Cannon volunteers give a hand, hope to city in wake of disaster
By Airman 1st Class Thomas Trower, 27th Fighter Wing Public Affairs
/ Published March 29, 2007
CANNON AIR FORCE BASE, N.M. --
A tornado tore through Clovis, N.M. at approximately 7:45 p.m., March 23, leaving destruction and devastation in its wake for many Clovis residents.
The tornado was one of 13 confirmed tornadoes that thundered across the eastern New Mexico plains that night according to James Kratzer, a meteorologist from the 27th Operations Support Squadron.
"We began to prepare for the stormy weather Friday afternoon," said Mr. Kratzer. Base meteorologists then issued severe thunderstorm and tornado warnings.
Though Cannon was unscathed, nearby Clovis was not. The storm destroyed or damaged approximately 400 homes and businesses. Volunteers from Cannon gathered Sunday morning to assist with clean up efforts.
Since then, the numbers have increased to more than 500 Airmen, family members and civil service employees, all from Cannon, devoted to assisting their New Mexico neighbors in cleaning up their town.
After throwing the splintered remnants of what was once a porch roof into a dump truck, Senior Airman Donald Davis, 27th Logistics Readiness Squadron, said, "After being stationed at Cannon for three years, Clovis is almost like a second home. This is a chance to repay the community for the support they have given Cannon over the years."
The 27th LRS has been operating in overdrive since Sunday, providing transportation to and from the parts of the city most heavily affected by the storms.
The initial focus was to remove the debris left by the storm as quickly as possible. The mission was to "clean up, pick up debris and do whatever the homeowners needed to to put their lives together," said Col. Robert West, 27th Maintenance Group commander.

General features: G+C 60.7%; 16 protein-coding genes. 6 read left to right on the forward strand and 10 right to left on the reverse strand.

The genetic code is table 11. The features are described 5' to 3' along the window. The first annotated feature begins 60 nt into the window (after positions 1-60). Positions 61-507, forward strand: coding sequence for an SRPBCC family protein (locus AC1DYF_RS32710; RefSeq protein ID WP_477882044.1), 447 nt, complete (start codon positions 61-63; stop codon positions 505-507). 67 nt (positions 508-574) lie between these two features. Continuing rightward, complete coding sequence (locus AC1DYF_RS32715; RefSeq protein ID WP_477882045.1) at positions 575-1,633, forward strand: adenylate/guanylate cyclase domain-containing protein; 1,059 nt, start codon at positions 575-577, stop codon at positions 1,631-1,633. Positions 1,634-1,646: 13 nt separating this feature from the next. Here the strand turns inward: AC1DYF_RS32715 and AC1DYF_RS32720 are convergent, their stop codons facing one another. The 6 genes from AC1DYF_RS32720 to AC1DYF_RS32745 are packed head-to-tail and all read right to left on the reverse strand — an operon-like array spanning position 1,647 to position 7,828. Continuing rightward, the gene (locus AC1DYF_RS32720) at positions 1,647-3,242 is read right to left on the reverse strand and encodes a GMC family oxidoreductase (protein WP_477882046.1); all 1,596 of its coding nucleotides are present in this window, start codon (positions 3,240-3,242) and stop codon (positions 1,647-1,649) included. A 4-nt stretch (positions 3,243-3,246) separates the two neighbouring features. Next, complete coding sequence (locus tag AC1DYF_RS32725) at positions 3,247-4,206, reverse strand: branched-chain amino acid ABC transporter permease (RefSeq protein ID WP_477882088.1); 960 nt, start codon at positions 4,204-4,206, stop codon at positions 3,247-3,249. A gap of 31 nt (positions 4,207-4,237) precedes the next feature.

Two buses that ran all day Sunday were flanked by an additional four when even more volunteers arrived Monday.
Airmen provided more than just muscle and sweat, however. Personal vehicles loaded with chainsaws and weed eaters followed the blue convoy east from the base to the damage sites. They were met by more blue heavy equipment, such as dump trucks and front-end loaders, also sent from Cannon.
"[Monday] about 20 people who said they were from Cannon stopped and asked my mother-in-law and father-in-law if they could use assistance cleaning up," said Brenda Brady.
Ms. Brady, a Clovis resident, had plenty of praise for the base's support efforts. "My husband, who has limited mobility, and his brother were trying their best to assist their elderly parents. Our entire family is so grateful for the help of these men and women," she said.
The gratitude expressed by Clovis residents who looked at piles of shingles and shards of glass scattered over what was once their home had a single theme; the help Cannon Airmen provided gave hope and faith that it is possible to rebuild and recover from such a devastating setback.
A parade of Cannon volunteers traveled door-to-door as they swept across the city. What would have taken a family a month to clean up, Cannon volunteers helped clear in mere hours. The cleaning crews, like a reverse tornado, made the city blocks recognizable once again.
Due to the long-term effect a clean up effort this size required, Col. Scott West, 27th Fighter Wing commander, implemented the "Airmen for an Afternoon" program which will provide homeowners their very own team of Cannon volunteers to come to their residence to provide extra assistance.
"Tornado victims can call the base at (505) 784-4228 to get individual help from Airmen volunteers," said Colonel Scott West. "'Airmen for an Afternoon' is geared toward an individual property, home or business owner who needs four or so Airmen to help finish tornado-related work."
"We are not a separate entity, we are part of the community and we want to give back to the community that has shown such staunch, unwavering support of this base and its Airmen," said Colonel Scott West. "As long as our community needs a hand, we're here to offer it."